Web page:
Surveying UH students about catcalling

 

By Robert Wheatley – Health and Innovation editor

Trident Media has previously written about the subject of street harassment, with Wharfe showing that most respondents had not only been negatively affected by the experience and had a negative perception of it, but most had disturbingly experienced it before the age of 16; under the age of consent.

Catcalling can be in the form of comments about a person’s physical appearance, wolf-whistling, and physical gestures that are ultimately unwanted because of a lack of consent from the person receiving the catcalling.

Typically, the targets are women. In an interview with 2500 women in the UK, ActionAid found that 75% had experienced ‘violence or harassment in cities’. In a 2011 survey by Gallup of 11,259 women in the UK, 62% were also less likely to feel safe at night in comparison to 82% of men (Gallup).

While global statistics tend to show that women face higher rates of catcalling, this is not restricted to women: men and non-binary people also face street harassment, with US statistics showing that primarily LGBT-identifying males faced street harassment in the form of homophobic or transphobic comments (stopstreetharassment.org).

Trident Media wishes to run another survey, directed at University of Hertfordshire students, on their experience of catcalling on, or around, campus; as well gauge their perception of catcalling. This has indeed been covered by Wharf before, although the following survey will be utilised for statistics for a comparison at our partner university, the College of Charleston.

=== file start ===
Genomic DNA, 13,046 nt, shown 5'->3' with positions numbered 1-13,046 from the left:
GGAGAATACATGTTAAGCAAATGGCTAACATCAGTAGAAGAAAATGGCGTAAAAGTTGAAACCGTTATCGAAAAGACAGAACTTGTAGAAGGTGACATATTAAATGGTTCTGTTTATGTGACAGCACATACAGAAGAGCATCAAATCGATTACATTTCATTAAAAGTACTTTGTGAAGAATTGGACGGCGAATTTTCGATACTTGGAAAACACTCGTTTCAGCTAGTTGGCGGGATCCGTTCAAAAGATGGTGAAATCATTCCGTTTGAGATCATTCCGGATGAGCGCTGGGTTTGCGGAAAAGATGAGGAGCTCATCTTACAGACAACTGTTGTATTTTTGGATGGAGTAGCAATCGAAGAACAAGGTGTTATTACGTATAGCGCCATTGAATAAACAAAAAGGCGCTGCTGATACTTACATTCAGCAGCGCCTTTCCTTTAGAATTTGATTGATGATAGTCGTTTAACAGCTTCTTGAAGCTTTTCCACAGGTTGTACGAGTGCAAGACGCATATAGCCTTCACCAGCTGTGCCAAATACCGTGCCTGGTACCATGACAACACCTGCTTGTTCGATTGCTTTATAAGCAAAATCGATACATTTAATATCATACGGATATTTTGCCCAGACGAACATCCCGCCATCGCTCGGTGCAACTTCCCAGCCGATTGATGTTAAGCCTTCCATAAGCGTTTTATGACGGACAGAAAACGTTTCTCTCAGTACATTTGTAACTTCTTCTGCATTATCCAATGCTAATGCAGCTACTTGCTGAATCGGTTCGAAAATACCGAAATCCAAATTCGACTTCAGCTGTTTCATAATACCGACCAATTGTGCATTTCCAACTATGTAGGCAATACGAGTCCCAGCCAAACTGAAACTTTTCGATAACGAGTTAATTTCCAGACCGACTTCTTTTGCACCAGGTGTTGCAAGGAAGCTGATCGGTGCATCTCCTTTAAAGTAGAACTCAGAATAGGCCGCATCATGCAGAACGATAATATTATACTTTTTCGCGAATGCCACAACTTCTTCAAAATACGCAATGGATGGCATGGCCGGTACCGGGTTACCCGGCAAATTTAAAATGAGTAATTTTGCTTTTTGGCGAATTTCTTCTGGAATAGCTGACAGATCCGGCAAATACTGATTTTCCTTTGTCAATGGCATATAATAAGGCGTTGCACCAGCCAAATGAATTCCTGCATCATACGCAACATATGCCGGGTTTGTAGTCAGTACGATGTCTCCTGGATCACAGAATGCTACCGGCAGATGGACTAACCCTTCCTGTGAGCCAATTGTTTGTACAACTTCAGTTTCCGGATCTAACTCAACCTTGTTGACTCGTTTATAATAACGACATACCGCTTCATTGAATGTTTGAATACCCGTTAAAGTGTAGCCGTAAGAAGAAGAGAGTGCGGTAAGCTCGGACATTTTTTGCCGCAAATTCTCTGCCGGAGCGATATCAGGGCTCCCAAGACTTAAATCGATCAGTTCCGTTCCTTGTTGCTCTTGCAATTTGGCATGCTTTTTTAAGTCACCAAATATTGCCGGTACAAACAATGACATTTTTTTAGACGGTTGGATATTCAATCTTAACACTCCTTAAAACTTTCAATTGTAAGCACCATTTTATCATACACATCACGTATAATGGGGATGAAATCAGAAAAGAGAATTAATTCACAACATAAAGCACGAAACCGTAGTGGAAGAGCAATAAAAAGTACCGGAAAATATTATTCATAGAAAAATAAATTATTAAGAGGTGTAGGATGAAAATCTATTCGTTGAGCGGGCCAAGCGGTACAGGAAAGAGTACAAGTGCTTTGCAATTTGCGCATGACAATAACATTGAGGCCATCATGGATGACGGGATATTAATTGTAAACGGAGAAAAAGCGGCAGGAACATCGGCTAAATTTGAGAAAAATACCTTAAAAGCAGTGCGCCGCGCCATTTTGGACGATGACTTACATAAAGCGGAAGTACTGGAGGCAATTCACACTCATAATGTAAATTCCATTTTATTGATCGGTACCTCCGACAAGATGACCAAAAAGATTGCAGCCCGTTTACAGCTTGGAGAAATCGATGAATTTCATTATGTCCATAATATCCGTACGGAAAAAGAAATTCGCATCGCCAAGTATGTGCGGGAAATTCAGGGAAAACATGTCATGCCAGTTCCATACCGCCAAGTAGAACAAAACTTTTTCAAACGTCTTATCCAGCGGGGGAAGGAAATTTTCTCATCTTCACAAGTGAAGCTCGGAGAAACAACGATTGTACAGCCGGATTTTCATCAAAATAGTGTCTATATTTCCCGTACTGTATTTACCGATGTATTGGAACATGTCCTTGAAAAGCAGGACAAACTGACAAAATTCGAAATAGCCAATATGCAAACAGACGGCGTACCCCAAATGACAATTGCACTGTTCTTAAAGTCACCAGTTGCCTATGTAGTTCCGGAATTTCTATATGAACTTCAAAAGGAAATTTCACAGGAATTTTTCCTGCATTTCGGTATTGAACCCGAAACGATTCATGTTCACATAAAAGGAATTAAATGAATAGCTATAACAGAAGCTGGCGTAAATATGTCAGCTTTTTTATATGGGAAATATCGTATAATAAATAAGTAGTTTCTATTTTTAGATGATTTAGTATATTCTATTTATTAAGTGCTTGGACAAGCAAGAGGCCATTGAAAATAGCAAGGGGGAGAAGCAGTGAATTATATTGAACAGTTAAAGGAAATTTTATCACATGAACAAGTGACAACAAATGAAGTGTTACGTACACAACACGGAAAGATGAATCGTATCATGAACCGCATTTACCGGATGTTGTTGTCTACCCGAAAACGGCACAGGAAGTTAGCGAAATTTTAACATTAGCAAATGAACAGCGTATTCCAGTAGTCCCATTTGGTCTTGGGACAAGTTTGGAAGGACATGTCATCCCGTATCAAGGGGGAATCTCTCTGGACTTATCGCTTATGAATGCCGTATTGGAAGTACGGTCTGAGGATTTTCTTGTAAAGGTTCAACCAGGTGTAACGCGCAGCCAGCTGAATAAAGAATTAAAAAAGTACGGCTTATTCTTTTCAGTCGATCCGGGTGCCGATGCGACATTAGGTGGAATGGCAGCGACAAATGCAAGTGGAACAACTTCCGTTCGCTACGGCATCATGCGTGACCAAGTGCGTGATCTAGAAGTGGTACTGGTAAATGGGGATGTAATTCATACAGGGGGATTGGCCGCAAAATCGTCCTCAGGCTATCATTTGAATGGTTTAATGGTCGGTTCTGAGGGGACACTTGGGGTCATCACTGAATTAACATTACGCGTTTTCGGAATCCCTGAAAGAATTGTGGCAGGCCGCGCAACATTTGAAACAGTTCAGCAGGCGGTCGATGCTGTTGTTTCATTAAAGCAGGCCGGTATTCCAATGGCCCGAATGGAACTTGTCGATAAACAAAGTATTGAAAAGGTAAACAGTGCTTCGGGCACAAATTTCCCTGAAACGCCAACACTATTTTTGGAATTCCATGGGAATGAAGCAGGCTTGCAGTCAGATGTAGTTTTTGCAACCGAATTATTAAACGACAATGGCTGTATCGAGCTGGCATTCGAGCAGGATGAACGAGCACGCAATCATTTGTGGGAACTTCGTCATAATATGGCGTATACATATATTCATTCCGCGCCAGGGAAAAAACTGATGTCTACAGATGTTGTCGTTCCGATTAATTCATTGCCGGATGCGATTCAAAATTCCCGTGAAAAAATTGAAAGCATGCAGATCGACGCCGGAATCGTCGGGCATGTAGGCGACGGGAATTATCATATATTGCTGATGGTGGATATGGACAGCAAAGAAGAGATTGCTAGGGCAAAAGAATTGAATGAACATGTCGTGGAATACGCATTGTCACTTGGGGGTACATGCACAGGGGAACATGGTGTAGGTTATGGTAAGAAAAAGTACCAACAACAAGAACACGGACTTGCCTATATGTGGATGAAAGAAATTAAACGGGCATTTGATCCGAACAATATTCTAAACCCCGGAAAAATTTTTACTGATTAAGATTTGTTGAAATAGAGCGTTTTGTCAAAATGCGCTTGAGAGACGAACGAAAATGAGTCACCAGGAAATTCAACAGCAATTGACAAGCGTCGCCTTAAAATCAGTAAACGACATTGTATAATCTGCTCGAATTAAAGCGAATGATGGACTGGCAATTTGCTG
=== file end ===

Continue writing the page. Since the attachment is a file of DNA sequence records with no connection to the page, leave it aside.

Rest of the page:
I am part of a group that is exploring street harassment on campus, having been inspired by many colleagues experiencing catcalling around the college. The results from this survey will be compared to results from a survey directed at College of Charleston students. Our comparison will look at the perception students have of street harassment, as well as their experiences of it, to see if there are any similarities or differences.

Demographic information can be collected from the survey, such as gender identity, sexuality, age, etc. – however, this is optional information, and its only usage will be for statistical evidence. If you wish to partake in the survey, please note that you must be:

  1. 18 years of age, or over;
  2. A student at the University of Hertfordshire;
  3. Have received street harassment, and this has been either on the University of Hertfordshire campus, or around the campus (i.e. the outskirts of the campuses).

You can fill in the survey here. If you know others that fit the above dimensions, please consider referring them to this article.

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Surveying UH students about catcalling